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Tax Blawg

Tax Talk for Tax Pros

Introduction

Welcome to TaxBlawg, a resource for news and analysis of current legal issues facing tax practitioners. Although blawg.com identifies nearly 1,400 active “blawgs,” including 20+ blawgs related to taxation and estate planning, the needs of tax professionals have received surprisingly little attention. The Wall Street Journal's Tax Blog gives “tips and advice for filers,” and Paul Caron’s legendary TaxProf Blog is an excellent clearinghouse for academic and policy-oriented news. Yet, tax practitioners still lack a dedicated resource to call their own. For those intrepid souls, we offer TaxBlawg, a forum of tax talk for tax pros.

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Posts tagged Employment Tax Audits.

When battling the IRS, knowledge is power.  Nowhere is this more true than in worker-classification cases, where the IRS often seems hell-bent on treating all workers as employees, regardless of the facts.  One bright spot for taxpayers under IRS scrutiny is an obscure provision, commonly known as Section 530, that grants taxpayers a brand of “civil immunity” if they meet three criteria.  One requirement is that taxpayers file Forms 1099 (Miscellaneous Income) for all workers considered to be independent contractors.

For over three decades, the IRS has taken the position that ...

The IRS allows employers that determine that they are not in compliance with various employment and income tax laws to step forward and be accountable by entering into an agreement with  the IRS.  Generally, the agreements are structured so that the taxpayer is better off than if the IRS had identified the issue on exam.   While this assists the IRS in improving compliance without using scarce resources to uncover noncompliance, a recent  report by the Treasury Inspector General for Tax Administration ( TIGTA  ) found that the program lacked controls resulting in ...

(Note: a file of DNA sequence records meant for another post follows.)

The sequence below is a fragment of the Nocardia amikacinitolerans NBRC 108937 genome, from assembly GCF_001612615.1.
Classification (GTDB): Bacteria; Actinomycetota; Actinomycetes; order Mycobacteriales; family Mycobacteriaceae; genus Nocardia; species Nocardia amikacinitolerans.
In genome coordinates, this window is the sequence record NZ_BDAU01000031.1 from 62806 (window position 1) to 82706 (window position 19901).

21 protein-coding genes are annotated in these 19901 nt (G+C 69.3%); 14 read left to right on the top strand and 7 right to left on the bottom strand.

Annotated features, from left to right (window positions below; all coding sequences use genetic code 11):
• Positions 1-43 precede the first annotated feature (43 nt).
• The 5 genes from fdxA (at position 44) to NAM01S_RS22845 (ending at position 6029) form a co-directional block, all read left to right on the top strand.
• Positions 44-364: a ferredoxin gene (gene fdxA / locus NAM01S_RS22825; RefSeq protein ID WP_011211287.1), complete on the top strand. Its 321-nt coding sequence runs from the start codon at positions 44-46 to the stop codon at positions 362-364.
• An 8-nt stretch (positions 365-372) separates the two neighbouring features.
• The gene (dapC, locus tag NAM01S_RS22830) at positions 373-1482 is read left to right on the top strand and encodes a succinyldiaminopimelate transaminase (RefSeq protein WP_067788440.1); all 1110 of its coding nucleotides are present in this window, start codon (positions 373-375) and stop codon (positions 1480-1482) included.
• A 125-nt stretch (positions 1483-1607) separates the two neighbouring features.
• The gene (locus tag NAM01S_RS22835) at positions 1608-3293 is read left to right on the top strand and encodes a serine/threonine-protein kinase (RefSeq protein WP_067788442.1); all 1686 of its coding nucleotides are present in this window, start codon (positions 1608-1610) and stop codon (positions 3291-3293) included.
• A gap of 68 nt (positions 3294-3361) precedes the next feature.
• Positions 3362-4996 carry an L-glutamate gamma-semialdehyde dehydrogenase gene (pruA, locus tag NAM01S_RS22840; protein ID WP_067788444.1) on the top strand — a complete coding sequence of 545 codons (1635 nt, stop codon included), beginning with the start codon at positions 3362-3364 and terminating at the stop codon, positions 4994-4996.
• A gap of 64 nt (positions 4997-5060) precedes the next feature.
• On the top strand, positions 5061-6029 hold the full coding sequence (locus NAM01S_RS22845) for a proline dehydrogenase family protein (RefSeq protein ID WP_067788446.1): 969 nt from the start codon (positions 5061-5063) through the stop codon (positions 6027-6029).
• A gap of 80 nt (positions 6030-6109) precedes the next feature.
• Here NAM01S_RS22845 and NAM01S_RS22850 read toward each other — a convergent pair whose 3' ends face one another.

Categories: Employment Tax

The IRS National Employment Tax Research Project has started.  On November 9, 2009 the IRS announced its first employment tax research project in 25 years.  Under the program, which will last from 2010 through 2012, the IRS will audit 6,000 employers randomly selected from all employment tax filers.  It is our understanding that the initial letters for the first 2000 employees selected to be part of the study have gone out and the audits will commence in May, 2010.  The IRS will focus on historic areas of non-compliance including (i) the misclassification of employees as independent ...